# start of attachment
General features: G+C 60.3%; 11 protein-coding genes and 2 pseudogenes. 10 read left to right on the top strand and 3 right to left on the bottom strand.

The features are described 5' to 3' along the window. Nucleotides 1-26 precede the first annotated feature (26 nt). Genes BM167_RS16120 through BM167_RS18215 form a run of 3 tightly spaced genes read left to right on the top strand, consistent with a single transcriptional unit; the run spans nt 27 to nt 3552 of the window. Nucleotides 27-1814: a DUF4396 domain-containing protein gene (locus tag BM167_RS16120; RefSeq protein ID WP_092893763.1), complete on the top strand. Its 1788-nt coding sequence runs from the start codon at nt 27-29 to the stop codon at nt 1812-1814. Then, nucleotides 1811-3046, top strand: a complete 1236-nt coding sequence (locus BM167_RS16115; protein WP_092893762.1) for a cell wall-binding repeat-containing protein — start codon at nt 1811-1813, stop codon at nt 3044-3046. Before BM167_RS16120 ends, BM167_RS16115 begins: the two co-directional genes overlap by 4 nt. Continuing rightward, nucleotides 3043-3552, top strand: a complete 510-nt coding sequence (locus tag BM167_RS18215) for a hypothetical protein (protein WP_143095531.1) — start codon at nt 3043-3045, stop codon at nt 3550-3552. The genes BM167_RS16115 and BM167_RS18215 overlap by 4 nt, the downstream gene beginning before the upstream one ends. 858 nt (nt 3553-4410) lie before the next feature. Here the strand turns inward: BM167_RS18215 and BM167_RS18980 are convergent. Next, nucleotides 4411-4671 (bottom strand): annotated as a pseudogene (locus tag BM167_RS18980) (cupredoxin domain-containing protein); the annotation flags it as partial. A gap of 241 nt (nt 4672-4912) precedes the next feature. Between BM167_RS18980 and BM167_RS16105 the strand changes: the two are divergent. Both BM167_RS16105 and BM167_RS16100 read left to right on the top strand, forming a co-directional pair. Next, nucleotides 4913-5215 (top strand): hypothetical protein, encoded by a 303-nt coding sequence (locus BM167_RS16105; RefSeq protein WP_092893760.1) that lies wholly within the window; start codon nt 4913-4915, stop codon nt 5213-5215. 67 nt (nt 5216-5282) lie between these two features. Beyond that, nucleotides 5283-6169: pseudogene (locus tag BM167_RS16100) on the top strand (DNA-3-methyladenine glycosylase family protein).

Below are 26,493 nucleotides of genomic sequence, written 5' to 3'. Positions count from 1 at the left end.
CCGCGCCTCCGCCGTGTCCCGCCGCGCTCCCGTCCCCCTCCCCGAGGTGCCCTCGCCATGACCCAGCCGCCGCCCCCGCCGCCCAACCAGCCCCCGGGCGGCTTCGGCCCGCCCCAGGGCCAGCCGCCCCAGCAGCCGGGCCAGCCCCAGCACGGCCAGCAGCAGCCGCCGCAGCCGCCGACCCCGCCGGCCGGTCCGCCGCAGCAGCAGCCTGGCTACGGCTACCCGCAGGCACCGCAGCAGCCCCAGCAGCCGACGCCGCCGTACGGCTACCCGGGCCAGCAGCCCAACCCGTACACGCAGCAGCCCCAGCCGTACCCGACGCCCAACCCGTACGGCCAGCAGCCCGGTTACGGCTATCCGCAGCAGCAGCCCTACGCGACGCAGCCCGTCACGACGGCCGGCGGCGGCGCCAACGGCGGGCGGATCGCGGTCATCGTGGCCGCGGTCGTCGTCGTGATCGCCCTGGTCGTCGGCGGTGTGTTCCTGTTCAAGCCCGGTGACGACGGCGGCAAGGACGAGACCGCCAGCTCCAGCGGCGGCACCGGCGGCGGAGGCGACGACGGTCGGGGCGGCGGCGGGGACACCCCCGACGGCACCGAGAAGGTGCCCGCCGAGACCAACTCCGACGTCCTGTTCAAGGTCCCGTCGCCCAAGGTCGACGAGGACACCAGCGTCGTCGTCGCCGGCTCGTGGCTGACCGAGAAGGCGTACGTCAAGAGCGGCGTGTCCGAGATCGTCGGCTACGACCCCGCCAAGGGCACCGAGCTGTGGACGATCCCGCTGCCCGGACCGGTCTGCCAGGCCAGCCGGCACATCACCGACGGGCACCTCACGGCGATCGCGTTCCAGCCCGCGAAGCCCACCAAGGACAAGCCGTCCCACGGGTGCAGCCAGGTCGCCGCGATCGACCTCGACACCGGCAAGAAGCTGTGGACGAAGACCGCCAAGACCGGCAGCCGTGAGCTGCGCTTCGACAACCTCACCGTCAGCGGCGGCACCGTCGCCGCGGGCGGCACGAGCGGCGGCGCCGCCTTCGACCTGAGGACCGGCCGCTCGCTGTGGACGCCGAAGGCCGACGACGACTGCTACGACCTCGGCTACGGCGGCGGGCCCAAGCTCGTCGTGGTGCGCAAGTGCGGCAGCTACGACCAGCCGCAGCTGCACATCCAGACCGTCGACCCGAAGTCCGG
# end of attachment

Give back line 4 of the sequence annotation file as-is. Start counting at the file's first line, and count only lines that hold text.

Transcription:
CCGCGCCTCCGCCGTGTCCCGCCGCGCTCCCGTCCCCCTCCCCGAGGTGCCCTCGCCATGACCCAGCCGCCGCCCCCGCCGCCCAACCAGCCCCCGGGCGGCTTCGGCCCGCCCCAGGGCCAGCCGCCCCAGCAGCCGGGCCAGCCCCAGCACGGCCAGCAGCAGCCGCCGCAGCCGCCGACCCCGCCGGCCGGTCCGCCGCAGCAGCAGCCTGGCTACGGCTACCCGCAGGCACCGCAGCAGCCCCAGCAGCCGACGCCGCCGTACGGCTACCCGGGCCAGCAGCCCAACCCGTACACGCAGCAGCCCCAGCCGTACCCGACGCCCAACCCGTACGGCCAGCAGCCCGGTTACGGCTATCCGCAGCAGCAGCCCTACGCGACGCAGCCCGTCACGACGGCCGGCGGCGGCGCCAACGGCGGGCGGATCGCGGTCATCGTGGCCGCGGTCGTCGTCGTGATCGCCCTGGTCGTCGGCGGTGTGTTCCTGTTCAAGCCCGGTGACGACGGCGGCAAGGACGAGACCGCCAGCTCCAGCGGCGGCACCGGCGGCGGAGGCGACGACGGTCGGGGCGGCGGCGGGGACACCCCCGACGGCACCGAGAAGGTGCCCGCCGAGACCAACTCCGACGTCCTGTTCAAGGTCCCGTCGCCCAAGGTCGACGAGGACACCAGCGTCGTCGTCGCCGGCTCGTGGCTGACCGAGAAGGCGTACGTCAAGAGCGGCGTGTCCGAGATCGTCGGCTACGACCCCGCCAAGGGCACCGAGCTGTGGACGATCCCGCTGCCCGGACCGGTCTGCCAGGCCAGCCGGCACATCACCGACGGGCACCTCACGGCGATCGCGTTCCAGCCCGCGAAGCCCACCAAGGACAAGCCGTCCCACGGGTGCAGCCAGGTCGCCGCGATCGACCTCGACACCGGCAAGAAGCTGTGGACGAAGACCGCCAAGACCGGCAGCCGTGAGCTGCGCTTCGACAACCTCACCGTCAGCGGCGGCACCGTCGCCGCGGGCGGCACGAGCGGCGGCGCCGCCTTCGACCTGAGGACCGGCCGCTCGCTGTGGACGCCGAAGGCCGACGACGACTGCTACGACCTCGGCTACGGCGGCGGGCCCAAGCTCGTCGTGGTGCGCAAGTGCGGCAGCTACGACCAGCCGCAGCTGCACATCCAGACCGTCGACCCGAAGTCCGG